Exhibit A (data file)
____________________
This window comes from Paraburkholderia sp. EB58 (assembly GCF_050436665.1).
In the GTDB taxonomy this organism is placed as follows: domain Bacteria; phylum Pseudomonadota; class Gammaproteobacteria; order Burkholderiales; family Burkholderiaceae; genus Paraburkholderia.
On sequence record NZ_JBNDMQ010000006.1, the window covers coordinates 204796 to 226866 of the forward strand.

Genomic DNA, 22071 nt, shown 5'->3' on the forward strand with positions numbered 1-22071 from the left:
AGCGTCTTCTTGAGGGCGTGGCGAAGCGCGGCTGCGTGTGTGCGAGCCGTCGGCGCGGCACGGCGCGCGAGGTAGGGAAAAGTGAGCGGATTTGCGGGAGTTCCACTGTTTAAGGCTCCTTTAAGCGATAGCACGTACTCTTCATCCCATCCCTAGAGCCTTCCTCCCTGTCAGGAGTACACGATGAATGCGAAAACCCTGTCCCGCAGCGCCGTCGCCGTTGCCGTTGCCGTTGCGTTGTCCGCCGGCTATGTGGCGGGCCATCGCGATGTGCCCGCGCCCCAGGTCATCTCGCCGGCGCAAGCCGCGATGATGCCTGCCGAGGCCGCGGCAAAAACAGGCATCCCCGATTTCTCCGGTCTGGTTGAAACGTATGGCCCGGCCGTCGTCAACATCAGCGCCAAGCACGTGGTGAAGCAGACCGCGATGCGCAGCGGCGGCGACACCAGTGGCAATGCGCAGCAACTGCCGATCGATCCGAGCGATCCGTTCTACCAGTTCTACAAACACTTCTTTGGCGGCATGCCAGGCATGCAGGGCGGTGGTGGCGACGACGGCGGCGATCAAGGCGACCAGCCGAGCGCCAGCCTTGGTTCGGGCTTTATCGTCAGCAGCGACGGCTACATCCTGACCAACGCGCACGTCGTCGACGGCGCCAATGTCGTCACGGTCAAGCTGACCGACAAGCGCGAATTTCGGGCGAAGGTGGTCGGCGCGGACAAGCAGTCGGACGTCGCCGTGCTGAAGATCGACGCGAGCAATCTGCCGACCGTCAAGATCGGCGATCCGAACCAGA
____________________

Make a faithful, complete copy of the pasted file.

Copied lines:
This window comes from Paraburkholderia sp. EB58 (assembly GCF_050436665.1).
In the GTDB taxonomy this organism is placed as follows: domain Bacteria; phylum Pseudomonadota; class Gammaproteobacteria; order Burkholderiales; family Burkholderiaceae; genus Paraburkholderia.
On sequence record NZ_JBNDMQ010000006.1, the window covers coordinates 204796 to 226866 of the forward strand.

Genomic DNA, 22071 nt, shown 5'->3' on the forward strand with positions numbered 1-22071 from the left:
AGCGTCTTCTTGAGGGCGTGGCGAAGCGCGGCTGCGTGTGTGCGAGCCGTCGGCGCGGCACGGCGCGCGAGGTAGGGAAAAGTGAGCGGATTTGCGGGAGTTCCACTGTTTAAGGCTCCTTTAAGCGATAGCACGTACTCTTCATCCCATCCCTAGAGCCTTCCTCCCTGTCAGGAGTACACGATGAATGCGAAAACCCTGTCCCGCAGCGCCGTCGCCGTTGCCGTTGCCGTTGCGTTGTCCGCCGGCTATGTGGCGGGCCATCGCGATGTGCCCGCGCCCCAGGTCATCTCGCCGGCGCAAGCCGCGATGATGCCTGCCGAGGCCGCGGCAAAAACAGGCATCCCCGATTTCTCCGGTCTGGTTGAAACGTATGGCCCGGCCGTCGTCAACATCAGCGCCAAGCACGTGGTGAAGCAGACCGCGATGCGCAGCGGCGGCGACACCAGTGGCAATGCGCAGCAACTGCCGATCGATCCGAGCGATCCGTTCTACCAGTTCTACAAACACTTCTTTGGCGGCATGCCAGGCATGCAGGGCGGTGGTGGCGACGACGGCGGCGATCAAGGCGACCAGCCGAGCGCCAGCCTTGGTTCGGGCTTTATCGTCAGCAGCGACGGCTACATCCTGACCAACGCGCACGTCGTCGACGGCGCCAATGTCGTCACGGTCAAGCTGACCGACAAGCGCGAATTTCGGGCGAAGGTGGTCGGCGCGGACAAGCAGTCGGACGTCGCCGTGCTGAAGATCGACGCGAGCAATCTGCCGACCGTCAAGATCGGCGATCCGAACCAGA